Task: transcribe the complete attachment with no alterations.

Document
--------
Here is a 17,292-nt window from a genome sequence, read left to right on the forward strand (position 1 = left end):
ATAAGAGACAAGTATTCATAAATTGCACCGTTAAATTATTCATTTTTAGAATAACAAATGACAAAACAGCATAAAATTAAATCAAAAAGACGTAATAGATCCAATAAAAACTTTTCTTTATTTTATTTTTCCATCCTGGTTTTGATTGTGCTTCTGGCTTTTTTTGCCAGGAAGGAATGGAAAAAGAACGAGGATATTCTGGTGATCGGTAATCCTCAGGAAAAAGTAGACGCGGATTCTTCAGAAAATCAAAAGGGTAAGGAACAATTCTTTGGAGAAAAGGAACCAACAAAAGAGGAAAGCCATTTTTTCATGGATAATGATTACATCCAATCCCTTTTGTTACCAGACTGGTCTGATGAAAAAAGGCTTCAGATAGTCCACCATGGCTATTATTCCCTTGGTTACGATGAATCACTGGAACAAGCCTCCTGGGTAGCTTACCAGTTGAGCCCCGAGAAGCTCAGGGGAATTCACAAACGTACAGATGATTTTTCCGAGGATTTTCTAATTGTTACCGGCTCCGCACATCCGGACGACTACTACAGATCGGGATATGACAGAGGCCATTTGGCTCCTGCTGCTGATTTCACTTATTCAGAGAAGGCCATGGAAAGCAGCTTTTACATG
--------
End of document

Here is a 17,292-nt window from a genome sequence, read left to right on the forward strand (position 1 = left end):
ATAAGAGACAAGTATTCATAAATTGCACCGTTAAATTATTCATTTTTAGAATAACAAATGACAAAACAGCATAAAATTAAATCAAAAAGACGTAATAGATCCAATAAAAACTTTTCTTTATTTTATTTTTCCATCCTGGTTTTGATTGTGCTTCTGGCTTTTTTTGCCAGGAAGGAATGGAAAAAGAACGAGGATATTCTGGTGATCGGTAATCCTCAGGAAAAAGTAGACGCGGATTCTTCAGAAAATCAAAAGGGTAAGGAACAATTCTTTGGAGAAAAGGAACCAACAAAAGAGGAAAGCCATTTTTTCATGGATAATGATTACATCCAATCCCTTTTGTTACCAGACTGGTCTGATGAAAAAAGGCTTCAGATAGTCCACCATGGCTATTATTCCCTTGGTTACGATGAATCACTGGAACAAGCCTCCTGGGTAGCTTACCAGTTGAGCCCCGAGAAGCTCAGGGGAATTCACAAACGTACAGATGATTTTTCCGAGGATTTTCTAATTGTTACCGGCTCCGCACATCCGGACGACTACTACAGATCGGGATATGACAGAGGCCATTTGGCTCCTGCTGCTGATTTCACTTATTCAGAGAAGGCCATGGAAAGCAGCTTTTACATG